It is a strange coincidence that the areas most affected by the Coronavirus are at a latitude of 40°: Wuhan, France, Italy, Iran, South Korea, Japan, Seattle, Washington and New York.
On the sixth anniversary of the reunification of Crimea with Russia, the Permanent Court of Arbitration refused to recognise Ukraine’s sovereignty over Crimea. The decision of the arbitration says: “As a result, the arbitration cannot decide on any demand of Ukraine, which is based on the assertion that Ukraine has sovereignty over Crimea.”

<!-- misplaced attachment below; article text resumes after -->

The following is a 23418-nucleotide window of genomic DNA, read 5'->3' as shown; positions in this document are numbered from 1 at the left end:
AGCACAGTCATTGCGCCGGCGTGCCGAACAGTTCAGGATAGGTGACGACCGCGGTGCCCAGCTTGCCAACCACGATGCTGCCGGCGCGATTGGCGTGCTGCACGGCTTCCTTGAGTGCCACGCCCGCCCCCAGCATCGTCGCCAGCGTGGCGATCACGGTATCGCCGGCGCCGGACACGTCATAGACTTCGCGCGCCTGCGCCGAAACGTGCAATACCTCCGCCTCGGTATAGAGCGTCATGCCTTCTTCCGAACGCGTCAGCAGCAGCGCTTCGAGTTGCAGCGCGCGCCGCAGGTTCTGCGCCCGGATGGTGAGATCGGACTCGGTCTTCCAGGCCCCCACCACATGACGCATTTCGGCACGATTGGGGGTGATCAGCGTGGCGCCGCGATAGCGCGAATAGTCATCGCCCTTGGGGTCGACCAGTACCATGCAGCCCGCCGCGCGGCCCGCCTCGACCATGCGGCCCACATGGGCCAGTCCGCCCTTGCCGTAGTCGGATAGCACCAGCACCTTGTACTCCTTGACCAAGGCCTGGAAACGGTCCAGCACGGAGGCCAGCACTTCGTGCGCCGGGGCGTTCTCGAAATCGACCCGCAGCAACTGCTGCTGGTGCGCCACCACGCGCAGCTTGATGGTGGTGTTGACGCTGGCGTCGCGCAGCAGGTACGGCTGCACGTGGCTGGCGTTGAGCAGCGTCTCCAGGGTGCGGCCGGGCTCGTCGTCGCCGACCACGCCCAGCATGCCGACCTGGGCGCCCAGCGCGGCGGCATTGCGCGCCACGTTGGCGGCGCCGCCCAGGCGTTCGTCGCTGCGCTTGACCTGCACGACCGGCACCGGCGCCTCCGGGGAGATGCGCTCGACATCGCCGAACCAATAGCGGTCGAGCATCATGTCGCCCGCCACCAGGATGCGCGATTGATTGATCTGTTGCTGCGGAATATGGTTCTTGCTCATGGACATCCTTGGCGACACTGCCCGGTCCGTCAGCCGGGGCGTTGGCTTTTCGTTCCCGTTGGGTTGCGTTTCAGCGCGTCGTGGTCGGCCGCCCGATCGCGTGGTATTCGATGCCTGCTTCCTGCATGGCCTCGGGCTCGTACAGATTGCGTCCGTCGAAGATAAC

Part of the recurring pro-Kremlin narrative that Crimea is Russian territory. Ukraine filed a lawsuit against Russia on 16 September 2016, concerning the Kremlin's violations of the UN Convention on the Law of the Sea in the Kerch Strait and the Sea of Azov. The Kremlin appealed that the Permanent Court of Arbitration does not have jurisdiction to consider this case, but the court rejected Russia's objections on 21 February 2020 and determined it would hear Ukraine's claims. Ukraine insists in its lawsuit that since 2014, Russia has hindered Ukraine from using natural resources from its own marine areas: including fish resources and huge oil and gas reserves. Also, that Russia impedes free navigation through the Kerch Strait. The Permanent Court of Arbitration published a decision on preliminary objections of the Russian Federation on March 16, but the Tribunal had issued the award on 21 February 2020. The Permanent Court of Arbitration really is not authorised to consider the issue of the occupation of the Ukrainian peninsula, but it is able to rule on territorial waters. Moreover, in the judgment of the court, there are no words that the court "refused to recognise Ukraine’s sovereignty over Crimea", as claimed. The court ruled that it unanimously "upholds the Russian Federation’s objection that the Arbitral Tribunal has no jurisdiction over Ukraine’s claims, to the extent that a ruling of the Arbitral Tribunal on the merits of Ukraine’s claims necessarily requires it to decide, directly or implicitly, on the sovereignty of either Party over Crimea." The case of the occupation of Crimea will be considered by The International Criminal Court in The Hague, presumably this year. Read more information in a similar case claiming The Hague court recognised Crimea as Russian.